Sunday, January 27, 2013

Sundance 2013: The Winners!


Ryan Coogler's feature-- a true story about the 2008 Bay Area shooting of 22-year-old Oscar Grant-- won both the coveted Grand Jury Prize and Dramatic Audience Award at the 2013 Sundance Film Festival.  The film, starring Kevin Durand, Michael B. Jordan, Melonie Diaz and Octavia Spencer, was sold to The Weinstein Company earlier in the festival and hopes to potentially join the recent past Jury Prize winners  onward to success at the Academy Awards.  Remember Precious (2009), Winter's Bone (2010) and current success story Beasts of the Southern Wild (2012) all started their journey in the same place.


Steve Hoover's documentary about  Ricky Braat, who traveled to India as a disillusioned American, only to become immersed with the population of children battling HIV/AIDS, also double-dipped in winning both the Grand Jury Doc Prize and the Audience Award.

U.S. DRAMATIC DIRECTING PRIZE: Jill Soloway, Afternoon Delight
A dark comedy starring Juno Temple and Kathryn Hahn and Jane Lynch about a housewife who takes in a stripper and adopts her as her live-in nanny.  Hahn, whose made a comedic impression on Parks & Recreation, as well as the Paul Rudd comedies Our Idiot Brother and Wanderlust earned nice notices here.

U.S. DOCUMENTARY DIRECTING PRIZE: Zachary Heinzerling, Cutie & the Boxer
A New York love story that chronicles the relationship between boxing painter, Ushio Shinohara and his wife, Noriko and their forty-year marriage.  The film was sold the Radius/The Weinstein Company.


Actress Bell (Boston Legal) directed, wrote and starred in this film about a father/daughter relationship in the professional world of movie-trailer voice over artists.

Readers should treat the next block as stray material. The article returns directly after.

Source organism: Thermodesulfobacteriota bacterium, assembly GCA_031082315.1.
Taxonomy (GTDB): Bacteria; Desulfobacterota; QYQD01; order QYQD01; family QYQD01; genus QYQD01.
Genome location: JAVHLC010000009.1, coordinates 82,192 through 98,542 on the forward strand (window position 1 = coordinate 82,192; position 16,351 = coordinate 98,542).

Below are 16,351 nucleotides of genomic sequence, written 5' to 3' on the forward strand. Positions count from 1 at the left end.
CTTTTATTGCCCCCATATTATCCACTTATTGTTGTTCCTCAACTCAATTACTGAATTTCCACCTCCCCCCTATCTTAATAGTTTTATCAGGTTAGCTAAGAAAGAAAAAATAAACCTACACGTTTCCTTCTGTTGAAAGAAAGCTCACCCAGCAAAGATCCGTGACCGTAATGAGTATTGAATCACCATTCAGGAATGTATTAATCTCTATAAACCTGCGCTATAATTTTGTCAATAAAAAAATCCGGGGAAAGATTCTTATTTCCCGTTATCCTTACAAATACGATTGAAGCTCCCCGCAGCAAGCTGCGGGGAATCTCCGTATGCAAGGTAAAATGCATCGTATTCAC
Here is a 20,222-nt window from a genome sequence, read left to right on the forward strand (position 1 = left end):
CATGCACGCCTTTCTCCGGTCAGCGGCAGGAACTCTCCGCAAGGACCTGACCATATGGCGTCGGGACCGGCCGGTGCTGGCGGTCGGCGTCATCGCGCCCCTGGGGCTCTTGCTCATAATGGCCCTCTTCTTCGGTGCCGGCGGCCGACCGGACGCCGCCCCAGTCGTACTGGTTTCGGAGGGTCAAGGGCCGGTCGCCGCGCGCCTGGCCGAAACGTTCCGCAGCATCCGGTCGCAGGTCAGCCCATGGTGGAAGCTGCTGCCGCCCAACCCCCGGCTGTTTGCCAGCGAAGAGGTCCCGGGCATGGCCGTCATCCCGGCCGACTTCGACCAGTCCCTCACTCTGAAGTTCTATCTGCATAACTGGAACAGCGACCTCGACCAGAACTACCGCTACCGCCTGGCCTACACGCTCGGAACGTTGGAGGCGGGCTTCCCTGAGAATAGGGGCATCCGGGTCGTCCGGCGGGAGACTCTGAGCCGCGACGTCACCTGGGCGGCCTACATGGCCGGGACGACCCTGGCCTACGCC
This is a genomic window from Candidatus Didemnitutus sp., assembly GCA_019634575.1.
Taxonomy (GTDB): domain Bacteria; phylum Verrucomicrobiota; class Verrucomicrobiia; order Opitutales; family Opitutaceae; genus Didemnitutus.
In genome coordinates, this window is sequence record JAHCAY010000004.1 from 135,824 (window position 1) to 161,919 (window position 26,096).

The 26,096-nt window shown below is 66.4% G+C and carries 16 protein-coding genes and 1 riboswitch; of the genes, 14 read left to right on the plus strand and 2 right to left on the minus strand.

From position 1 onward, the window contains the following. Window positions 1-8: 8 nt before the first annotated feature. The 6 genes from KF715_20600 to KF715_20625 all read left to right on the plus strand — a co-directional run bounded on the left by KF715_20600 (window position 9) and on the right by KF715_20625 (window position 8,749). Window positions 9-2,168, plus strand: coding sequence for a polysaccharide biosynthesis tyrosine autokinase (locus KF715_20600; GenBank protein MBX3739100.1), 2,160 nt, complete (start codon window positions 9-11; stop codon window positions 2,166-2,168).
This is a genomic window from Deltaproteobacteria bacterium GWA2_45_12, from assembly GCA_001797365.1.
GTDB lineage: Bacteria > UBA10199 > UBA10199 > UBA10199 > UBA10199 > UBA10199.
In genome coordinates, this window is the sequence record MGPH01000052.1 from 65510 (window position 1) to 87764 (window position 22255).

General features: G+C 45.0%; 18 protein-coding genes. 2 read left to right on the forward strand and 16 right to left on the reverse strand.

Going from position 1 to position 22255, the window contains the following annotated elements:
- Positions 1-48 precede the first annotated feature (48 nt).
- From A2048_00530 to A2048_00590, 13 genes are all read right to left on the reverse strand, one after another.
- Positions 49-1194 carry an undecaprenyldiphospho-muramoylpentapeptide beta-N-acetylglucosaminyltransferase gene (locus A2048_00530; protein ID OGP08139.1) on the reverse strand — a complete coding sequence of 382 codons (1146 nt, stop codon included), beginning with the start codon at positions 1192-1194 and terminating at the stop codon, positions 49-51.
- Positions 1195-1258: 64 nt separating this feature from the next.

U.S. DRAMATIC CINEMATOGRAPHY AWARD: Bradford Young, Ain't Them Bodies Saints
David Lowry's Ain't Them Bodies Saints stars Casey Affleck and Rooney Mara is the story of an outlaw who journeys to reunite with his wife.  The film earned decent praise, with many pointing the visual grace of the film that seemed to recall Terence Malick.  The film sold to IFC Films.

U.S. DRAMATIC SPECIAL JURY AWARD: Miles Teller and Shailene Woodley, The Spectacular Now

Written by (500) Days of Summer scribes Scott Neustader and Michael H. Weber, and directed by James Ponsoldt (Smashed), actors Teller (Rabbit Hole) and Woodley (The Descendants) were cited for their performances in the film about a budding high school relationship.  Distributor A24 picked up the film.

Full list of winners.

Other highlights of the festival included Joseph Gordon Levitt's directorial debut, Don Jon's Addiction, a film starring "Robin" as a porn-addicted Jersey boy with whom Scarlett Johansson and Julianne Moore try to cure-- the film earned lukewarm notices, but was picked up by Relativity Media.  Fox Searchlight picked up The Way Way Back, directed by The Descendants scribes Nat Faxon and Jim Rash, a comedy starring Steve Carrel, Sam Rockwell and Toni Collette, and was the biggest sale of this years festival at nearly $10 million.  Sony Pictures Classics secured Austenland, a comedy starring Keri Russell as a Jane Austen-obsessive who journeys to live in the novelists works for a retreat.

The biggest deal, in my mind at this Sundance Film Festival, was the unveiling of the third part of Richard Linklater's master Before series.  Before Midnight, the continuation of the grand brief romance, Before Sunrise, that started eighteen years ago on a fateful train trip to Vienna between Ethan Hawke and Julie Delpy, and reignited nine years later with the better, leaner, even more heavenly wistful Before Sunset debuted to ravishing reviews and sold to Sony Pictures Classics. Oh, Jesse and Celene, I want to visit you now!!!!

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